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20.5. GRUB 2 over Serial Console

If you use computers with no display or keyboard, it can be very useful to control the machines through serial communications.

20.5.1. Configuring GRUB 2

In order to use GRUB 2 over a serial line, add the following two lines in the /etc/default/grub file:
GRUB_TERMINAL="serial"
GRUB_SERIAL_COMMAND="serial --speed=9600 --unit=0 --word=8 --parity=no --stop=1"
The first line disables the graphical terminal. Note that specifying the GRUB_TERMINAL key overrides values of GRUB_TERMINAL_INPUT and GRUB_TERMINAL_OUTPUT. On the second line, adjust the baud rate, parity, and other values to fit your environment and hardware. A much higher baud rate, for example 115200, is preferable for tasks such as following log files. Once you have completed the changes in the /etc/default/grub file, it is necessary to update the GRUB 2 configuration file.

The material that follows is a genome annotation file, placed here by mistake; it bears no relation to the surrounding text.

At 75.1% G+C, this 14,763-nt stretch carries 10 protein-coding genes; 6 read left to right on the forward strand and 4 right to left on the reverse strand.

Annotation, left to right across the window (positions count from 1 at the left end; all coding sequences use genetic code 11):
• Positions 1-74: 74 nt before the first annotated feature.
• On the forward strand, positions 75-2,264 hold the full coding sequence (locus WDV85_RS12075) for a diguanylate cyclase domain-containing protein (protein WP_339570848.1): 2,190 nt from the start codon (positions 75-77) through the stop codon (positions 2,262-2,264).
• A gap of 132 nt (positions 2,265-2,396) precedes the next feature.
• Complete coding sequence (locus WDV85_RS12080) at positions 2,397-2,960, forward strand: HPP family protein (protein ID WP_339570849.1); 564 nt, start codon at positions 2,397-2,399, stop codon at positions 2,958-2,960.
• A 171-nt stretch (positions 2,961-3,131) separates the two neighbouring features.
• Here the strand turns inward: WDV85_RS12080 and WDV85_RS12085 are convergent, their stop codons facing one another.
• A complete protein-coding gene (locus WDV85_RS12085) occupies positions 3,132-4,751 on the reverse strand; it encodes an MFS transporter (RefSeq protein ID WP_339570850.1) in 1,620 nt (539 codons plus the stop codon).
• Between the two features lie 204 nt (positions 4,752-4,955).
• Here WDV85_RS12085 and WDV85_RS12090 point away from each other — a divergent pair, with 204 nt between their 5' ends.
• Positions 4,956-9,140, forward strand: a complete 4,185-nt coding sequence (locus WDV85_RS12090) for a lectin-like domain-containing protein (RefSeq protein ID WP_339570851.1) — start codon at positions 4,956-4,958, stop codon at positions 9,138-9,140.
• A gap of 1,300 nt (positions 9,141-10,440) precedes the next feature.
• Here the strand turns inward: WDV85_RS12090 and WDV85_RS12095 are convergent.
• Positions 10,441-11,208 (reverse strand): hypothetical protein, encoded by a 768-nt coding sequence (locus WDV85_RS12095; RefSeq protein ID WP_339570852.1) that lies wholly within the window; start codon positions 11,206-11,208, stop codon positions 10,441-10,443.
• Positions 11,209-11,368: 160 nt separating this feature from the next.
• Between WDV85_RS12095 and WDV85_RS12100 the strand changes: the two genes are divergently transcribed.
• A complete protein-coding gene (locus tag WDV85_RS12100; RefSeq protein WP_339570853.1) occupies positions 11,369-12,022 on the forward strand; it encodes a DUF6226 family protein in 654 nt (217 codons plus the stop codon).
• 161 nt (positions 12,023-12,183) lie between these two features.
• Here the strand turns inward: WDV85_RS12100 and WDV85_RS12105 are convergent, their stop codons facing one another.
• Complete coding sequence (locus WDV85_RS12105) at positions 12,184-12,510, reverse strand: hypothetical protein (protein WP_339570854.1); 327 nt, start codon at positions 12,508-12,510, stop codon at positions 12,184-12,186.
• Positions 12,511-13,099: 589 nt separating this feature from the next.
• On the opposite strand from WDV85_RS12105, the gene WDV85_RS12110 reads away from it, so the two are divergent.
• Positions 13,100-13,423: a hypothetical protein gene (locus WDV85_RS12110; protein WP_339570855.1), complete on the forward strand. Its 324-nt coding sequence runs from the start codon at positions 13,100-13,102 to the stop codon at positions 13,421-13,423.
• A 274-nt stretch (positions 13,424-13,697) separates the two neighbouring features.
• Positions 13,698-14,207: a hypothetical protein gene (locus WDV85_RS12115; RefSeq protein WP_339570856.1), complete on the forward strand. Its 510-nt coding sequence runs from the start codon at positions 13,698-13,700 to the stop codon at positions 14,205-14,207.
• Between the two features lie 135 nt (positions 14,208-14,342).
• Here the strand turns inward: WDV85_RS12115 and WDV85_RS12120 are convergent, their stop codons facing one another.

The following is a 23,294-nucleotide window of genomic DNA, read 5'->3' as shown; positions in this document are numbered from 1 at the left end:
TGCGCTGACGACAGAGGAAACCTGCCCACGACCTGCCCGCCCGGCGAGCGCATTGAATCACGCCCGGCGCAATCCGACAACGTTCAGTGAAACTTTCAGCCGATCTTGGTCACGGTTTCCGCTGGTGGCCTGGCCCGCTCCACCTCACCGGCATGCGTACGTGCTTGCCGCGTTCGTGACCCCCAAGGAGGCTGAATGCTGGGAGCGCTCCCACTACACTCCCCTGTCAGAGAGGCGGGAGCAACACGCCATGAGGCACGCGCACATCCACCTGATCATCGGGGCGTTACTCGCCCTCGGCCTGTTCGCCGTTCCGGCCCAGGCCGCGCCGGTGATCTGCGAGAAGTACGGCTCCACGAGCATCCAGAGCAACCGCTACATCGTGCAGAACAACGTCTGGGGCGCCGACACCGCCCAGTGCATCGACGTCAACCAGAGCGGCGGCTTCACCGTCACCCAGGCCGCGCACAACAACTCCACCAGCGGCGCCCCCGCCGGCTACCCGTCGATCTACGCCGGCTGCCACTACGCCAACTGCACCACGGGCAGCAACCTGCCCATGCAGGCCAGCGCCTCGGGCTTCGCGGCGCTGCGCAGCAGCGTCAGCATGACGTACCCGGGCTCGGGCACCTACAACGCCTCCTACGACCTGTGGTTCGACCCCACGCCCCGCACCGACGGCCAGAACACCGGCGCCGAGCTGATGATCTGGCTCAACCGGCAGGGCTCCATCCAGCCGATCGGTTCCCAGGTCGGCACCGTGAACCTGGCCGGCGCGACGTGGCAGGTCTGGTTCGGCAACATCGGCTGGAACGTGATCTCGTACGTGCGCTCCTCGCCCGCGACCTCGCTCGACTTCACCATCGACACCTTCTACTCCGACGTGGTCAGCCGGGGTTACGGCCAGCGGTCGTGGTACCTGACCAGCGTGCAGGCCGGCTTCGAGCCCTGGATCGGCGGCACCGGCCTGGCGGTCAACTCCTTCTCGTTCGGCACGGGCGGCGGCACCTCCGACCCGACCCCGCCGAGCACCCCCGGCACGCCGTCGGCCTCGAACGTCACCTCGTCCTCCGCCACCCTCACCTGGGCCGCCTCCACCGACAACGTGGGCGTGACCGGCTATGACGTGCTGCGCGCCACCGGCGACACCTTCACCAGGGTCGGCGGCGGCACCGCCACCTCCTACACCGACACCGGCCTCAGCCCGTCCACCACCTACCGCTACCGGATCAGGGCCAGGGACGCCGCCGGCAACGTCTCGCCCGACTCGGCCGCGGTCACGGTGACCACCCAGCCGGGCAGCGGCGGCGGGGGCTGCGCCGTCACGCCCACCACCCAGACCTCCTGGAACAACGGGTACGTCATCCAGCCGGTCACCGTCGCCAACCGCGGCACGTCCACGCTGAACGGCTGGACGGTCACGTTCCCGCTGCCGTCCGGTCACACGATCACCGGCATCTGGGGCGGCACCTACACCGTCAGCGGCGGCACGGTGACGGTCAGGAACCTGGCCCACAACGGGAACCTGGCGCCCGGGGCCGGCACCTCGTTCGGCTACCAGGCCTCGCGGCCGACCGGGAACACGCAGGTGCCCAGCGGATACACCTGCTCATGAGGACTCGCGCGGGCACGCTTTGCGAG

Update the grub.cfg file by running the grub2-mkconfig -o command as follows:
  • On BIOS-based machines, issue the following command as root:
    ~]# grub2-mkconfig -o /boot/grub2/grub.cfg
  • On UEFI-based machines, issue the following command as root:
    ~]# grub2-mkconfig -o /boot/efi/EFI/redhat/grub.cfg

Note

In order to access the grub terminal over a serial connection an additional option must be added to a kernel definition to make that particular kernel monitor a serial connection. For example:
console=ttyS0,9600n8
Where console=ttyS0 is the serial terminal to be used, 9600 is the baud rate, n is for no parity, and 8 is the word length in bits. A much higher baud rate, for example 115200, is preferable for tasks such as following log files.
For more information on adding kernel options, see Section 20.2.2, “Editing an Entry”. For more information on serial console settings, see https://www.kernel.org/doc/Documentation/serial-console.txt